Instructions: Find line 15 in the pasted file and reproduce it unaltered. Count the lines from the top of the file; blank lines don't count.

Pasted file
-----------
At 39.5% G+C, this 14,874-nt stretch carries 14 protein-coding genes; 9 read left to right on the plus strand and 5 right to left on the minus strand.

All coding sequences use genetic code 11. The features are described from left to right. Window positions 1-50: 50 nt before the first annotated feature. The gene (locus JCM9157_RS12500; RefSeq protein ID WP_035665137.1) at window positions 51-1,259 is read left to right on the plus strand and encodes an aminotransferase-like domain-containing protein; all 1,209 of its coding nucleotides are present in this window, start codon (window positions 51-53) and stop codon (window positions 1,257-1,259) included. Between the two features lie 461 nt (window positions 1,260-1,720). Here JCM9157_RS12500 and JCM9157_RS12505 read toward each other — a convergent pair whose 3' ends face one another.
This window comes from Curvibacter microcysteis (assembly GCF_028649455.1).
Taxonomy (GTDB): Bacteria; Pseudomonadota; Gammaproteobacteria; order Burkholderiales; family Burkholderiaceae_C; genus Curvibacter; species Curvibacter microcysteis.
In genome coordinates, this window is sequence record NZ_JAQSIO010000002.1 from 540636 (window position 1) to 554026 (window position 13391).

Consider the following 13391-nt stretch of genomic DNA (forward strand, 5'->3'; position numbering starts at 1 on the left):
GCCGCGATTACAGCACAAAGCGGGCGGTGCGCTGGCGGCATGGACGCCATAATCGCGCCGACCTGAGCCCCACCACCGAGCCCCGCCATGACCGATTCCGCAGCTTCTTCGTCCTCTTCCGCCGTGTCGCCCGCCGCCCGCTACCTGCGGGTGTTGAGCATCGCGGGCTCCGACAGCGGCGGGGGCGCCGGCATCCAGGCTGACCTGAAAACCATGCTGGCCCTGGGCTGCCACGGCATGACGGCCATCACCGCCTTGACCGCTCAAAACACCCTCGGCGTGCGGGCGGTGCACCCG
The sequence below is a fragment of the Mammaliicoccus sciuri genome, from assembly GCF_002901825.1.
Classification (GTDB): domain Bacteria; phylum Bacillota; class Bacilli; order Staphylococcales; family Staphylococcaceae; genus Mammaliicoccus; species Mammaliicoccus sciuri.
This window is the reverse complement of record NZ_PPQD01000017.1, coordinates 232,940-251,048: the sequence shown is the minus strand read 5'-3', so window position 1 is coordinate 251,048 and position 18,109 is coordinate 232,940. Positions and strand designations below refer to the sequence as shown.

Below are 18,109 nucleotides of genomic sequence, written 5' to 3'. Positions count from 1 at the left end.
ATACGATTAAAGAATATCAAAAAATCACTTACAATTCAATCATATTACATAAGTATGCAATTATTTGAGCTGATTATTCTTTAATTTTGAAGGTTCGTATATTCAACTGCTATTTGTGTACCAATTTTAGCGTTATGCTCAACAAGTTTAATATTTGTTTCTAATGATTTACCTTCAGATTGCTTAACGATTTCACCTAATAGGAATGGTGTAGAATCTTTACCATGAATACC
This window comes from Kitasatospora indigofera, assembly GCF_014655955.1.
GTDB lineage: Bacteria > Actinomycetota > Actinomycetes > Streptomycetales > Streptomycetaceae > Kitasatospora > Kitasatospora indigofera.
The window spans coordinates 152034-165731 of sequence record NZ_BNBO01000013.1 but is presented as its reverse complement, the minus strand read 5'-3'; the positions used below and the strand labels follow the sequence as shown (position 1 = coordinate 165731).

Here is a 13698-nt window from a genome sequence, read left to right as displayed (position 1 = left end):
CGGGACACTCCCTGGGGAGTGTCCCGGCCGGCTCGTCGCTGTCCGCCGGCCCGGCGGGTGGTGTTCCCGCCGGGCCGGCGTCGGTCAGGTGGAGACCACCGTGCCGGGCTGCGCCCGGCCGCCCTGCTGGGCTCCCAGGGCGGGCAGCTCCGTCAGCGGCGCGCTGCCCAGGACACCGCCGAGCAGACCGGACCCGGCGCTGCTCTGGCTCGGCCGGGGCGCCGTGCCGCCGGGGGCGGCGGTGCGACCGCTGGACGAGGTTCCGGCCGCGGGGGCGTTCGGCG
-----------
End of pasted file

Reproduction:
The window spans coordinates 152034-165731 of sequence record NZ_BNBO01000013.1 but is presented as its reverse complement, the minus strand read 5'-3'; the positions used below and the strand labels follow the sequence as shown (position 1 = coordinate 165731).